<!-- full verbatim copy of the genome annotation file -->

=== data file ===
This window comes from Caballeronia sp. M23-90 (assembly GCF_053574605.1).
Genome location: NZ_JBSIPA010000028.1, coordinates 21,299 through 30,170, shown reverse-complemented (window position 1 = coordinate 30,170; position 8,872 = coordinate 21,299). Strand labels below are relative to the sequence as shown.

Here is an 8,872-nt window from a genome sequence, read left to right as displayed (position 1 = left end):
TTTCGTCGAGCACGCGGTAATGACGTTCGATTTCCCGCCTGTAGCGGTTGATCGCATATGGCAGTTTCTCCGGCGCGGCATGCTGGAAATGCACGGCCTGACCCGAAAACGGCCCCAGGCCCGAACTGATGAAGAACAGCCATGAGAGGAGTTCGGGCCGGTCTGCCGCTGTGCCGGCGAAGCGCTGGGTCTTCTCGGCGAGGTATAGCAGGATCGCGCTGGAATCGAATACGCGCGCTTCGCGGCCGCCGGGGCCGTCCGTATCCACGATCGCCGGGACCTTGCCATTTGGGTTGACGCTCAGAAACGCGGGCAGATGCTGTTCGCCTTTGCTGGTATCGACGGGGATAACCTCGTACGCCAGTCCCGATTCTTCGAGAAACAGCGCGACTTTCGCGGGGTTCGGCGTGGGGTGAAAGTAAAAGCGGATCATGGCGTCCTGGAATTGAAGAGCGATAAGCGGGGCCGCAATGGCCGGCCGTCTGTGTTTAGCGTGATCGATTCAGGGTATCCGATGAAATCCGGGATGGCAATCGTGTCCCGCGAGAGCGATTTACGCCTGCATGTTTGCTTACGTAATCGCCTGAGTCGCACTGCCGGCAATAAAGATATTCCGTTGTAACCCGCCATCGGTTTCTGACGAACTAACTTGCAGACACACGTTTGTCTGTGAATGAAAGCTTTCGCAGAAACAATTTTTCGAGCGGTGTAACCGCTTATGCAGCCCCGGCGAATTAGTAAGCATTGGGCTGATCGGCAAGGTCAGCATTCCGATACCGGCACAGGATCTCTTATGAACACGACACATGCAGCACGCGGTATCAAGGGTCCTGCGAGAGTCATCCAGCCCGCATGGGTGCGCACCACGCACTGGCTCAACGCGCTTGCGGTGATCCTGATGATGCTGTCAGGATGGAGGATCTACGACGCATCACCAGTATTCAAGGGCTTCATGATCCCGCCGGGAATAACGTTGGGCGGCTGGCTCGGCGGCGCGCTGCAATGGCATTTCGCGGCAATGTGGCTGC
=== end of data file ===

This window comes from Caballeronia sp. M23-90 (assembly GCF_053574605.1).
Genome location: NZ_JBSIPA010000028.1, coordinates 21,299 through 30,170, shown reverse-complemented (window position 1 = coordinate 30,170; position 8,872 = coordinate 21,299). Strand labels below are relative to the sequence as shown.

Here is an 8,872-nt window from a genome sequence, read left to right as displayed (position 1 = left end):
TTTCGTCGAGCACGCGGTAATGACGTTCGATTTCCCGCCTGTAGCGGTTGATCGCATATGGCAGTTTCTCCGGCGCGGCATGCTGGAAATGCACGGCCTGACCCGAAAACGGCCCCAGGCCCGAACTGATGAAGAACAGCCATGAGAGGAGTTCGGGCCGGTCTGCCGCTGTGCCGGCGAAGCGCTGGGTCTTCTCGGCGAGGTATAGCAGGATCGCGCTGGAATCGAATACGCGCGCTTCGCGGCCGCCGGGGCCGTCCGTATCCACGATCGCCGGGACCTTGCCATTTGGGTTGACGCTCAGAAACGCGGGCAGATGCTGTTCGCCTTTGCTGGTATCGACGGGGATAACCTCGTACGCCAGTCCCGATTCTTCGAGAAACAGCGCGACTTTCGCGGGGTTCGGCGTGGGGTGAAAGTAAAAGCGGATCATGGCGTCCTGGAATTGAAGAGCGATAAGCGGGGCCGCAATGGCCGGCCGTCTGTGTTTAGCGTGATCGATTCAGGGTATCCGATGAAATCCGGGATGGCAATCGTGTCCCGCGAGAGCGATTTACGCCTGCATGTTTGCTTACGTAATCGCCTGAGTCGCACTGCCGGCAATAAAGATATTCCGTTGTAACCCGCCATCGGTTTCTGACGAACTAACTTGCAGACACACGTTTGTCTGTGAATGAAAGCTTTCGCAGAAACAATTTTTCGAGCGGTGTAACCGCTTATGCAGCCCCGGCGAATTAGTAAGCATTGGGCTGATCGGCAAGGTCAGCATTCCGATACCGGCACAGGATCTCTTATGAACACGACACATGCAGCACGCGGTATCAAGGGTCCTGCGAGAGTCATCCAGCCCGCATGGGTGCGCACCACGCACTGGCTCAACGCGCTTGCGGTGATCCTGATGATGCTGTCAGGATGGAGGATCTACGACGCATCACCAGTATTCAAGGGCTTCATGATCCCGCCGGGAATAACGTTGGGCGGCTGGCTCGGCGGCGCGCTGCAATGGCATTTCGCGGCAATGTGGCTGC